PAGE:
Metro hummingbirds

Each August since we moved into our house, we have seen hummingbirds in our yard. I put a feeder in the yard after the first sighting and they return every year and stay until sometime in October when all their buddies are in town for the big autumn migration to Mexico.

Okay, I know that technically this post isn't about food, but watching these amazing little creatures from my kitchen window certainly makes cooking more enjoyable! To make up for my digression, I will explain how to feed the little guys.

The first order of business in feeding hummingbirds is selecting a feeder. There are many different varieties. An important factor in your selection is ease of cleaning and filling. It doesn't really need a perch since hummingbirds can hover and eat. My favorite is the Droll Yankee Little Flyer.

Feeders can be filled with a homemade mixture of:
1/4 cup sugar
1 cup boiling water

Stir until sugar is dissolved and allow to cool before placing in your feeder. Never use honey because it can kill hummingbirds! Even though hummingbirds are attracted to the color red, do not add red food coloring to the sugar water because it could harm the little birds. Instead try tying a red ribbon around the branch where the feeder hangs. When the ribbon blows in the breeze it will attract your hummer friends! Place your feeder near flowers that are attractive to hummingbirds and try to place the feeder where it will be shaded and protected from the wind.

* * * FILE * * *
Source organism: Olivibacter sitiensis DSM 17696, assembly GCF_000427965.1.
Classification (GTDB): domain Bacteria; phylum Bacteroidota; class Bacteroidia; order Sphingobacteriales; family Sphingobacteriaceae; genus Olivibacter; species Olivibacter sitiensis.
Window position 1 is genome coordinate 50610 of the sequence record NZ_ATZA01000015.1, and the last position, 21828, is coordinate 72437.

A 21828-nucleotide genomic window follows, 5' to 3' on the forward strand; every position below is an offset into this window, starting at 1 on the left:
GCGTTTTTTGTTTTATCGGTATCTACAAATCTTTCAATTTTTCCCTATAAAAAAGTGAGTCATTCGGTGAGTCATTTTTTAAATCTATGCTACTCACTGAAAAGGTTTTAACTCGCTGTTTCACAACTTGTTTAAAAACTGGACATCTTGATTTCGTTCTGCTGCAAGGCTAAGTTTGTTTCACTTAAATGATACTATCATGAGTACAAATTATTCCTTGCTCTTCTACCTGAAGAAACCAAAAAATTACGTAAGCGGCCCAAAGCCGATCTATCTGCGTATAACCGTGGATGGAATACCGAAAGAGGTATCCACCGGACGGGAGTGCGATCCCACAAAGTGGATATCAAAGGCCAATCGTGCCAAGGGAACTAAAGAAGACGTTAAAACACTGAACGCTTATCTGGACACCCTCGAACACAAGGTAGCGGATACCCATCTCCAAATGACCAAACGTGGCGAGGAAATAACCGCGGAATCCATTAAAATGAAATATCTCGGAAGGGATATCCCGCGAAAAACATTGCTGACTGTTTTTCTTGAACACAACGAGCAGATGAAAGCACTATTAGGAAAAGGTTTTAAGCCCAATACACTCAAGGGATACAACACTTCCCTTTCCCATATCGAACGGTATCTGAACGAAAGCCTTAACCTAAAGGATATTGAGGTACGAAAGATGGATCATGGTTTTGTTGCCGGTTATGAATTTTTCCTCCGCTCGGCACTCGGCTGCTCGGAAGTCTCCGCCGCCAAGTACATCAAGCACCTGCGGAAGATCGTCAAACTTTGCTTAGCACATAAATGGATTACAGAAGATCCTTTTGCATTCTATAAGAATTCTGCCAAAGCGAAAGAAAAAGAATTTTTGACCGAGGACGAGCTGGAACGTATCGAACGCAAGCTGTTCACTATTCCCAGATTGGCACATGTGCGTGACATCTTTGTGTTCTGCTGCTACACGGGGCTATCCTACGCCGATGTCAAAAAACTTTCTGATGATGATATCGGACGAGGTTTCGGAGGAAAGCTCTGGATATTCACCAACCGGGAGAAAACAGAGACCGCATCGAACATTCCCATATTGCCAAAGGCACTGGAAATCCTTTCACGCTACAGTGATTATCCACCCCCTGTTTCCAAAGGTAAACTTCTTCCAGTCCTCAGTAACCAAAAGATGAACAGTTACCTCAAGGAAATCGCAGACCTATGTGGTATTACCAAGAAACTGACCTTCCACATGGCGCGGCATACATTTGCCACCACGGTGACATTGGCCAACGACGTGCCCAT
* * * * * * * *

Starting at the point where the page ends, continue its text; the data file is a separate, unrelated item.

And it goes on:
Feeders should be cleaned every three to four days. The sugar water solution is very susceptible to mold, fermentation and a variety of other bacteria and pathogens. Feeders should be cleaned with hot water and a few drops of vinegar or for really tough spots use a tiny amount of bleach. You can use a bottle brush, pipe cleaner or cotton swab to clean hard to reach places. I actually saved and cleaned the cap and brush from an old tube of mascara which works perfectly for cleaning the feeding ports!

Enjoy watching!